This very first morning at Watches & Wonders Geneva 2023 is as intense as we expected it to be. The race is on for everyone to get inside and see what’s new. Highlights abound, with many brands putting their focus on a single collection. Such is the case at Officine Panerai, where the beloved Radiomir takes center stage. New releases include a Radiomir Annual Calendar, Eight-Day Power Reserve, a new California dial and – the one we love the most right now – the Quaranta in Goldtech™.
The new Quaranta (translated from Italian to mean 40) is the most sophisticated of the Radiomir lot thanks to its elegant Goldtech™ case – and clean sandwich dial. The case is crafted using Panerai’s proprietary gold alloy of gold, platinum and copper in a high polish finish. The PAM01026 reference, also boasts a sandwich dial with crisp white sun brushed top dial with cut outs for the markers and the numerals at 12:00 and 6:00, and a lower dial that is covered with beige Super-LumiNova that lights up bright green in the dark.
The Radiomir Quaranta is the contemporary reinterpretation of the brand’s legendary 47mm diver’s watch from the 1940’s. However, the iconic cushion shaped case is thinned down to a 10.15mm thickness (the slimmest in the entire Panerai lineup) and is smaller — in a 40mm diameter — to exude a sense of modern sporty luxury. It also boasts a cone-shaped crown and an interchangeable alligator strap.
Powering this watch is the automatic mechanical P.900 caliber that measures just 4.2mm thick and is the first of its size from the brand to also combine the small seconds and date and to offer three days of power reserve. The watch is water resistant to 30 meters, and another version that is water resistant to 50 meters is already in the works.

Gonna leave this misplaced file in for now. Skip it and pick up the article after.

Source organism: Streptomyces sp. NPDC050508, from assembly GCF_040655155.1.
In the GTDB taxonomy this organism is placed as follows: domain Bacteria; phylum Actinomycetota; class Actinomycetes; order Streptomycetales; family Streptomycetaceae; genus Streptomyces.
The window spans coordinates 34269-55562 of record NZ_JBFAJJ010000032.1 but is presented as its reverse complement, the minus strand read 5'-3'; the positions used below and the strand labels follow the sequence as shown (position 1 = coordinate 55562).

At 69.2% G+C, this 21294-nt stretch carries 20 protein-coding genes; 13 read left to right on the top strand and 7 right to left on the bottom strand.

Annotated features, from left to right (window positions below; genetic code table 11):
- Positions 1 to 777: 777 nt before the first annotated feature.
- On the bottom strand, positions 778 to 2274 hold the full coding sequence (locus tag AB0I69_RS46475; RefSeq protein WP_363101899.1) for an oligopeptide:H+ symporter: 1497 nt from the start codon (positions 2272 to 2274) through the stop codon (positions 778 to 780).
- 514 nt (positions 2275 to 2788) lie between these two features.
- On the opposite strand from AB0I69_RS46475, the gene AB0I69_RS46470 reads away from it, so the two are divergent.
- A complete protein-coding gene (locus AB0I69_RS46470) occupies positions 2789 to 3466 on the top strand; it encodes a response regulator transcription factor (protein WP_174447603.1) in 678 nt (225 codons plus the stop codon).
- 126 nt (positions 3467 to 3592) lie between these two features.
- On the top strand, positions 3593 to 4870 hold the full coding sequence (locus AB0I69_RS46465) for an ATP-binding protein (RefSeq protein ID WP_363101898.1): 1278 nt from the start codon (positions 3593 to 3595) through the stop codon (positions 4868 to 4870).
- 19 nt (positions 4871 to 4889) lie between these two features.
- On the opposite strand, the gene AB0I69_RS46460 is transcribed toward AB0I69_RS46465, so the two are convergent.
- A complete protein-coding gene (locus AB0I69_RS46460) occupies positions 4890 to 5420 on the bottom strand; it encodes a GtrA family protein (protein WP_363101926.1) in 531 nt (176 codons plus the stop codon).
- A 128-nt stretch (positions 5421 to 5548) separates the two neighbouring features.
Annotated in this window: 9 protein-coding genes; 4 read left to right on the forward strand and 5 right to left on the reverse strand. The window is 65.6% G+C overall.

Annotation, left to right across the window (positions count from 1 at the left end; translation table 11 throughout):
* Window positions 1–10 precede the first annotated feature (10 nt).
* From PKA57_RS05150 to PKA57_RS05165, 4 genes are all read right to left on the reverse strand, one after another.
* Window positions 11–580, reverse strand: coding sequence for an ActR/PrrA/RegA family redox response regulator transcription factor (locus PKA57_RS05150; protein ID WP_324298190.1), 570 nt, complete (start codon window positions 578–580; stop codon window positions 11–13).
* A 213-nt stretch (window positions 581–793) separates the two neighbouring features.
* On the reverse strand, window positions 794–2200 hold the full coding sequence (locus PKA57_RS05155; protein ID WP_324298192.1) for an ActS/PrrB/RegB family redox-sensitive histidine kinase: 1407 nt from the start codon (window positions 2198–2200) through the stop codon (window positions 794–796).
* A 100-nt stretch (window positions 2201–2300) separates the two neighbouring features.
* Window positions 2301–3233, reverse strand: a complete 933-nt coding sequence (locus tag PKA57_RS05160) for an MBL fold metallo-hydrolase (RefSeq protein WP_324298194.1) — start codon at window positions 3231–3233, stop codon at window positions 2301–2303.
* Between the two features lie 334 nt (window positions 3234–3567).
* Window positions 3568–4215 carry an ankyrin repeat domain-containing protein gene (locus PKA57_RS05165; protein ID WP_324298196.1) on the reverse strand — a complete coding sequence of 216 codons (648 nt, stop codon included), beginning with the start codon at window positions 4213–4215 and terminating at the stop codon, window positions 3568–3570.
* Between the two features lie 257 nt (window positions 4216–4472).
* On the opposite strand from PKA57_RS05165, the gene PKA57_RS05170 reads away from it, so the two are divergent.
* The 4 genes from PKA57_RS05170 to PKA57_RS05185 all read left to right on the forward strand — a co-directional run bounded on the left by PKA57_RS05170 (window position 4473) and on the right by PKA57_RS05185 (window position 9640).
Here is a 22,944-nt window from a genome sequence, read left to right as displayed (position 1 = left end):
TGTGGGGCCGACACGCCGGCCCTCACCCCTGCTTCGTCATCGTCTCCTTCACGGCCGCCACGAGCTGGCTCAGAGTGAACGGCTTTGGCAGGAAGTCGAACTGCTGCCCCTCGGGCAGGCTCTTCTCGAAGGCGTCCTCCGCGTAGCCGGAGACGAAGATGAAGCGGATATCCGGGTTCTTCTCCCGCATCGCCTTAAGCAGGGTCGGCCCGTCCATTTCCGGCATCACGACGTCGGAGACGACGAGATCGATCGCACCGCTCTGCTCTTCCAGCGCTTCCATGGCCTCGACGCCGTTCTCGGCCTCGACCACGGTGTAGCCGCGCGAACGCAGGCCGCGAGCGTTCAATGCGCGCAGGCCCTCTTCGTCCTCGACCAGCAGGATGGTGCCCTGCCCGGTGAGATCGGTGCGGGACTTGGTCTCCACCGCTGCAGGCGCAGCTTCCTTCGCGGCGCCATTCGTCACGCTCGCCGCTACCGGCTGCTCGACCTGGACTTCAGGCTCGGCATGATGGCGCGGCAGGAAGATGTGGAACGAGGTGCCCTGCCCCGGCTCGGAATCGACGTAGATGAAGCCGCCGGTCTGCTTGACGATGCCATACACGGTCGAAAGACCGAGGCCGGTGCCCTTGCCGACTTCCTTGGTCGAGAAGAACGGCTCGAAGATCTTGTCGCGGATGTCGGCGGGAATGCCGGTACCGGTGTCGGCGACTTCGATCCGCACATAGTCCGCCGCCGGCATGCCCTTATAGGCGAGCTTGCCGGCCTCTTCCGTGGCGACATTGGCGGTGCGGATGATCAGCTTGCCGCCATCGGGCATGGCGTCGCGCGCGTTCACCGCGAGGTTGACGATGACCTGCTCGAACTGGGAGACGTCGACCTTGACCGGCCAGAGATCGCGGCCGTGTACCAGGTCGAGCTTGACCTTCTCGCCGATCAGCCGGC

History of the legendary Panerai Radiomir
The sophisticated look of this watch is so much more desirable when one knows the rich history of the Radiomir. This watch’s roots dates back more than 100 years to 1916 when Guido Panerai was commissioned by the Royal Italian Navy to supply precision instruments. He developed and patented a “self-luminous sight for launching torpedoes at night and for firing weapons in general.” It was an invention that sealed Panerai’s destiny.
An archive receipt proves that in 1935, Panerai presented the Radiomir prototype as an underwater watch. The watch boasted a radium-based material to illuminate the numbers and displays under water. The case was made in three parts to be highly water resistant and there were other important features (like wire loop strap attachments, and more) that made the watch highly wearable for the frogmen commandos in dark waters.
For most of the 20th century, this brand created models for the military. However, it leapt onto the commercial watch market in 1992—making three collections available to the public at large. Since then, and especially under the ownership of the Richemont brand, Panerai has continued to evolve all of its collections, endowing watches with the newest technological and mechanical innovations. Now, it is time for the Radiomir. Evolving yet still true to its purpose – luminosity, legibility, precision.